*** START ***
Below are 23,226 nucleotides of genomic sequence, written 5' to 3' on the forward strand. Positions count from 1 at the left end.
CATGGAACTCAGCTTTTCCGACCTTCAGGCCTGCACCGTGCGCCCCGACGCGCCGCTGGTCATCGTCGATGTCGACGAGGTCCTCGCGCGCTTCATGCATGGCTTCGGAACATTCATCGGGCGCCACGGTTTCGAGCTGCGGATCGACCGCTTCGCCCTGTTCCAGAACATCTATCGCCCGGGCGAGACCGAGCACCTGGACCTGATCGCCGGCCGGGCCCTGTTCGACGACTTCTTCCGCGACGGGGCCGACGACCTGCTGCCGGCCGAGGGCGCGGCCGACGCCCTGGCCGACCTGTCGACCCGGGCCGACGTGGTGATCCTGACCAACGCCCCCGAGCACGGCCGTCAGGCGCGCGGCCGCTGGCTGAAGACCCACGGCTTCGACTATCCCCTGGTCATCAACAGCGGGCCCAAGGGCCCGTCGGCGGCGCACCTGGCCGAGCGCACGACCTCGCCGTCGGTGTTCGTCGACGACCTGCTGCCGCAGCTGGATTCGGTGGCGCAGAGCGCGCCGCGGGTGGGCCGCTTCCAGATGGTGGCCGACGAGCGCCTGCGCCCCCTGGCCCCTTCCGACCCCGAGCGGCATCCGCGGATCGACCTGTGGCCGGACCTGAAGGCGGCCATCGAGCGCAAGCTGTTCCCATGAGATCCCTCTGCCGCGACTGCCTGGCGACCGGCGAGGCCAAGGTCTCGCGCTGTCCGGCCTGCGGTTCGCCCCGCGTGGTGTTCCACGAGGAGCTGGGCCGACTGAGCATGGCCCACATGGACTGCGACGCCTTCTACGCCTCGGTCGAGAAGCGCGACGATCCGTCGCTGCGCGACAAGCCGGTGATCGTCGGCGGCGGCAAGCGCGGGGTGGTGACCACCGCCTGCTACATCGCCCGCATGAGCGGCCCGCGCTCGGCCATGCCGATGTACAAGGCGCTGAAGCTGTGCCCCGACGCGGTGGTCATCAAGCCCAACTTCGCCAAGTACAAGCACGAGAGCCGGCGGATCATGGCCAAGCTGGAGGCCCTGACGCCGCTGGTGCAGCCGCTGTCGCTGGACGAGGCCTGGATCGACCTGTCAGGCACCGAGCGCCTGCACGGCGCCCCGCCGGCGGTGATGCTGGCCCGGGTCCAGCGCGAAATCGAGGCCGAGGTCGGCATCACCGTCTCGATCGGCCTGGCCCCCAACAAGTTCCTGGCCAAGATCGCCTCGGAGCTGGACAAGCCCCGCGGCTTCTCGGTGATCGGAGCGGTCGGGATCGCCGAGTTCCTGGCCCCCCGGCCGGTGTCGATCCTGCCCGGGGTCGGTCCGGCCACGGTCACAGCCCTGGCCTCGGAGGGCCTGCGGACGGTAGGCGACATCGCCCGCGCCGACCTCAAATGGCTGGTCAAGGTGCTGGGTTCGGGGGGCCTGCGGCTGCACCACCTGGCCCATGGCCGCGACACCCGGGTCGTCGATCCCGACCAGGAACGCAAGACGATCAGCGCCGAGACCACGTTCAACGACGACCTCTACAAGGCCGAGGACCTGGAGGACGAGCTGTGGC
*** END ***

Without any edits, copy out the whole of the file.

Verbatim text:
Below are 23,226 nucleotides of genomic sequence, written 5' to 3' on the forward strand. Positions count from 1 at the left end.
CATGGAACTCAGCTTTTCCGACCTTCAGGCCTGCACCGTGCGCCCCGACGCGCCGCTGGTCATCGTCGATGTCGACGAGGTCCTCGCGCGCTTCATGCATGGCTTCGGAACATTCATCGGGCGCCACGGTTTCGAGCTGCGGATCGACCGCTTCGCCCTGTTCCAGAACATCTATCGCCCGGGCGAGACCGAGCACCTGGACCTGATCGCCGGCCGGGCCCTGTTCGACGACTTCTTCCGCGACGGGGCCGACGACCTGCTGCCGGCCGAGGGCGCGGCCGACGCCCTGGCCGACCTGTCGACCCGGGCCGACGTGGTGATCCTGACCAACGCCCCCGAGCACGGCCGTCAGGCGCGCGGCCGCTGGCTGAAGACCCACGGCTTCGACTATCCCCTGGTCATCAACAGCGGGCCCAAGGGCCCGTCGGCGGCGCACCTGGCCGAGCGCACGACCTCGCCGTCGGTGTTCGTCGACGACCTGCTGCCGCAGCTGGATTCGGTGGCGCAGAGCGCGCCGCGGGTGGGCCGCTTCCAGATGGTGGCCGACGAGCGCCTGCGCCCCCTGGCCCCTTCCGACCCCGAGCGGCATCCGCGGATCGACCTGTGGCCGGACCTGAAGGCGGCCATCGAGCGCAAGCTGTTCCCATGAGATCCCTCTGCCGCGACTGCCTGGCGACCGGCGAGGCCAAGGTCTCGCGCTGTCCGGCCTGCGGTTCGCCCCGCGTGGTGTTCCACGAGGAGCTGGGCCGACTGAGCATGGCCCACATGGACTGCGACGCCTTCTACGCCTCGGTCGAGAAGCGCGACGATCCGTCGCTGCGCGACAAGCCGGTGATCGTCGGCGGCGGCAAGCGCGGGGTGGTGACCACCGCCTGCTACATCGCCCGCATGAGCGGCCCGCGCTCGGCCATGCCGATGTACAAGGCGCTGAAGCTGTGCCCCGACGCGGTGGTCATCAAGCCCAACTTCGCCAAGTACAAGCACGAGAGCCGGCGGATCATGGCCAAGCTGGAGGCCCTGACGCCGCTGGTGCAGCCGCTGTCGCTGGACGAGGCCTGGATCGACCTGTCAGGCACCGAGCGCCTGCACGGCGCCCCGCCGGCGGTGATGCTGGCCCGGGTCCAGCGCGAAATCGAGGCCGAGGTCGGCATCACCGTCTCGATCGGCCTGGCCCCCAACAAGTTCCTGGCCAAGATCGCCTCGGAGCTGGACAAGCCCCGCGGCTTCTCGGTGATCGGAGCGGTCGGGATCGCCGAGTTCCTGGCCCCCCGGCCGGTGTCGATCCTGCCCGGGGTCGGTCCGGCCACGGTCACAGCCCTGGCCTCGGAGGGCCTGCGGACGGTAGGCGACATCGCCCGCGCCGACCTCAAATGGCTGGTCAAGGTGCTGGGTTCGGGGGGCCTGCGGCTGCACCACCTGGCCCATGGCCGCGACACCCGGGTCGTCGATCCCGACCAGGAACGCAAGACGATCAGCGCCGAGACCACGTTCAACGACGACCTCTACAAGGCCGAGGACCTGGAGGACGAGCTGTGGC